Fathers’ Involvement and Health Outcomes of Children

by CAFE Research Volunteer Hyginus Ihemere

The role of fathers in the well-being of children in the family cannot be overemphasized. Their specific roles in relation to the health outcomes of children are worth exploring. One may wonder if it is really factual that fathers’ involvement has a significant role in the health outcomes of children. The author of the article will like to review some existing research to help understand the evidence behind the statement.

According to the World Health Organization (WHO), Health is defined as “a state of complete physical, mental and social well-being and not merely the absence of disease or infirmity.”¹ Health therefore goes beyond the common infirmities people in a population may have. Health outcome describes the changes in health status that may occur as a result of available policies, programs and practices². In the context of this article the change in health outcomes of children will be reviewed as it relates the presence or absence of a father in the home.

The contributions of fathers in the overall aspect of the health of their children have not been widely documented in literature; particularly their contribution in relation to long-term health conditions of children³. Notwithstanding the dearth of research in this area, there appears to have  been some progress, with available evidence supporting the positive impact of fathers’ involvement in the health outcomes of their children. Flouri notes that the absence of fathers in the lives of their children exposes children to increased psychosocial challenges⁴. Going by the definition of health as described above, one may infer that this may lead to unhealthy children with poor health outcomes. The reverse occurs in situations where there is father involvement, and as documented “….positive fathers’ involvement is seen to promote a positive health practice and coping strategy in youth, resulting in lower risk of negative health outcomes for the youth”⁵.

Fathers are known to promote healthy lifestyles through exercise⁶ and abhorrence of poor dietary choices which are linked to poor health outcomes such as childhood obesity⁷. In the emphasis on vaccine preventable diseases which helps to shape the health outcome of children, fathers’ involvement is known to encourage timely vaccine adherence in households. Groups such as Fathers’ Club which is available in some countries have been associated with increased health education, improved vaccination status of children and also proper growth monitoring⁸.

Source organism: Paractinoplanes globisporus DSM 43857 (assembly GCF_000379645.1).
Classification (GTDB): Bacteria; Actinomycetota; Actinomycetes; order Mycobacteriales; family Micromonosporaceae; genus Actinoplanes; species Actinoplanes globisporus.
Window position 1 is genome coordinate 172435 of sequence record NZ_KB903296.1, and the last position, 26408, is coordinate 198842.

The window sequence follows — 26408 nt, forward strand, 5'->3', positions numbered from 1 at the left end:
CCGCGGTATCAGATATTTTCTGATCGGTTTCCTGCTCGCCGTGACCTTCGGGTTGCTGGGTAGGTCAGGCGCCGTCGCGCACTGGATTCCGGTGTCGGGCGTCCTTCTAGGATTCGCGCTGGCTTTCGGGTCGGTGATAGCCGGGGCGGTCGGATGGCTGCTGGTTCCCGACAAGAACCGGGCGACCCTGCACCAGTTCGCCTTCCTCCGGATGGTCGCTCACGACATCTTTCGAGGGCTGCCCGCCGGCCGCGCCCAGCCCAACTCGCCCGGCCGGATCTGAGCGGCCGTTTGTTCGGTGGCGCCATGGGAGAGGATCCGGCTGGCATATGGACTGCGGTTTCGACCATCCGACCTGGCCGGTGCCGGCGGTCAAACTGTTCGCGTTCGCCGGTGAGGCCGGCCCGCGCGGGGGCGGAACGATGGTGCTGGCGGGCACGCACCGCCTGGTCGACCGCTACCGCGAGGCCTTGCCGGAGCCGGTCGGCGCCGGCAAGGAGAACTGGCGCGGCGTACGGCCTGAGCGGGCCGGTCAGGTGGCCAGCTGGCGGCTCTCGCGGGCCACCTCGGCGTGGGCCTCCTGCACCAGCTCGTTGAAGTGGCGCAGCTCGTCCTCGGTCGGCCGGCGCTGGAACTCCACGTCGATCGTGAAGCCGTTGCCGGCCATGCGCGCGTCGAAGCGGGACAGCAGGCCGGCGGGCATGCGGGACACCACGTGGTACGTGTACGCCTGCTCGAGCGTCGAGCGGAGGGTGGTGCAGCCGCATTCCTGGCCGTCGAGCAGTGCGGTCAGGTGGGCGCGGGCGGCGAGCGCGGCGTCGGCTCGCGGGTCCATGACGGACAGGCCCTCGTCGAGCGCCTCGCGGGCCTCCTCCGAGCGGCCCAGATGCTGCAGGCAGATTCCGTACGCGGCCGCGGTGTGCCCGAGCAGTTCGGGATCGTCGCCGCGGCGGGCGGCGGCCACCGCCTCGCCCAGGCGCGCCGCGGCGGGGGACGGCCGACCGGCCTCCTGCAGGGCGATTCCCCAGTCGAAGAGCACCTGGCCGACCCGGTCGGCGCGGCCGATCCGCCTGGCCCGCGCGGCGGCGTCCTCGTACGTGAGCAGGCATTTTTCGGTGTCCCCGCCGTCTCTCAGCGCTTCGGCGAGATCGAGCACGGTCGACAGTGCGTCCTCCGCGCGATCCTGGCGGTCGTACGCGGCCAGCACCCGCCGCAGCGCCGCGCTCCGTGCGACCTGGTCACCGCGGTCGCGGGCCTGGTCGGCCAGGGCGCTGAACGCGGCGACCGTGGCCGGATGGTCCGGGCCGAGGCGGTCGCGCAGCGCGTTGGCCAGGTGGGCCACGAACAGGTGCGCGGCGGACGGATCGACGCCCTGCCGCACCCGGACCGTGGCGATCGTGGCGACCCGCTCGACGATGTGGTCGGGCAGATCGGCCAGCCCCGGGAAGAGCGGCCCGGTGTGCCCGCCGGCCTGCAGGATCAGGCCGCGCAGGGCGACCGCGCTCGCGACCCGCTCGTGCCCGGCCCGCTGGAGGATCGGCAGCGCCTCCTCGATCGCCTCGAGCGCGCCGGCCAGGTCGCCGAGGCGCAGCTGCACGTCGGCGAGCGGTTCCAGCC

These important roles which a father may assume, leading to positive health outcomes, help to conclude the obvious which is that available evidence supports the fact that fathers’ involvement in the lives of children is indispensable in many ways, especially in the health of their children.

References:

  1. World Health Organisation (1946) ‘Preamble to the Constitution of the World Health Organization as adopted by the International Health Conference’, New York, 19-22 June, 1946; signed on 22 July 1946 by the representatives of 61 States (Official Records of the World Health Organization, no. 2, p. 100) and entered into force on 7 April 1948 (Online). Available from: http://www.who.int/about/definition/en/print.html (Accessed: 07 November 2016)
  2. Canadian Institute for Health Information (no date) ‘Outcomes’, (Online). Available from: https://www.cihi.ca/en/health-system-performance/quality-of-care-and-outcomes/outcomes  (Accessed: 07 November 2016)
  3. Swallow, V., Macfadyen, A., Santacroce, S. and Lambert, H. (2012) ‘Fathers’ contributions to the management of their child’s long-term medical condition: a narrative review of the literature’, Health Expectations: An International Journal of Public Participation in Health Care & Health Policy Vol 15(2), Jun, 2012. pp. 157-175(Online). Available from: http://eds.b.ebscohost.com.liverpool.idm.oclc.org/eds/pdfviewer/pdfviewer?sid=44546112-1365-4ff3-b0a4-b125f888a9c0%40sessionmgr120&vid=2&hid=119 (Accessed: 11 November 2016)
  4. Flouri, E. (2005) ‘Fathering and child outcomes’, John Wiley & Sons Ltd., West Sussex, England
  5. Ball, J., Moselle, K., Pedersen, S. (2007) ‘Father’s Involvement as a Determinant of Child Health’, Paper prepared for the Public Health Agency of Canada, Population Health Fund Project: Father Involvement for Healthy Child Outcomes: Partners Supporting Knowledge Development and Transfer (Online). Available from: http://www.ecdip.org/docs/pdf/PH%20FI%20Final%20Full%20Report.pdf (Accessed: 07 November 2016)
  6. Zahra, J., Sebire, S. and Jago, R (2015) “He’s probably more Mr. Sport than me” – ‘a qualitative exploration of mothers’ perceptions of fathers’ role in their children’s physical activity’, BMC Pediatrics; Vol. 15 Issue 1, p1-9(Online). Available from: http://eds.b.ebscohost.com.liverpool.idm.oclc.org/eds/pdfviewer/pdfviewer?sid=3d9be256-f743-432d-ac3c-ebee3e888419%40sessionmgr102&vid=1&hid=119 (Accessed: 11 November 2016)
  7. Garfield, C. and Isacco, A. (2012) ‘Urban fathers’ involvement in their child’s health and healthcare’, Psychology of Men & Masculinity, Vol 13(1), Jan, 2012. Recent Research on Fathers. pp. 32-48(Online). Availabe from: http://eds.b.ebscohost.com.liverpool.idm.oclc.org/eds/pdfviewer/pdfviewer?sid=efe803da-c1ab-4aa3-9ccd-dfcdae191a56%40sessionmgr120&vid=0&hid=119 (Accessed: 11 November 2016)
  8. Sloand E., Astone N. and Gebrian, B. (2010) ‘The impact of fathers’ clubs on child health in rural Haiti’, American Journal of Public Health 100(2): 201-204(Online). Available from: http://eds.a.ebscohost.com.liverpool.idm.oclc.org/eds/pdfviewer/pdfviewer?sid=a116184e-0fe3-4c4b-994d-66365b7eafb6%40sessionmgr4010&vid=1&hid=4111 (Accessed: 11 November 2016)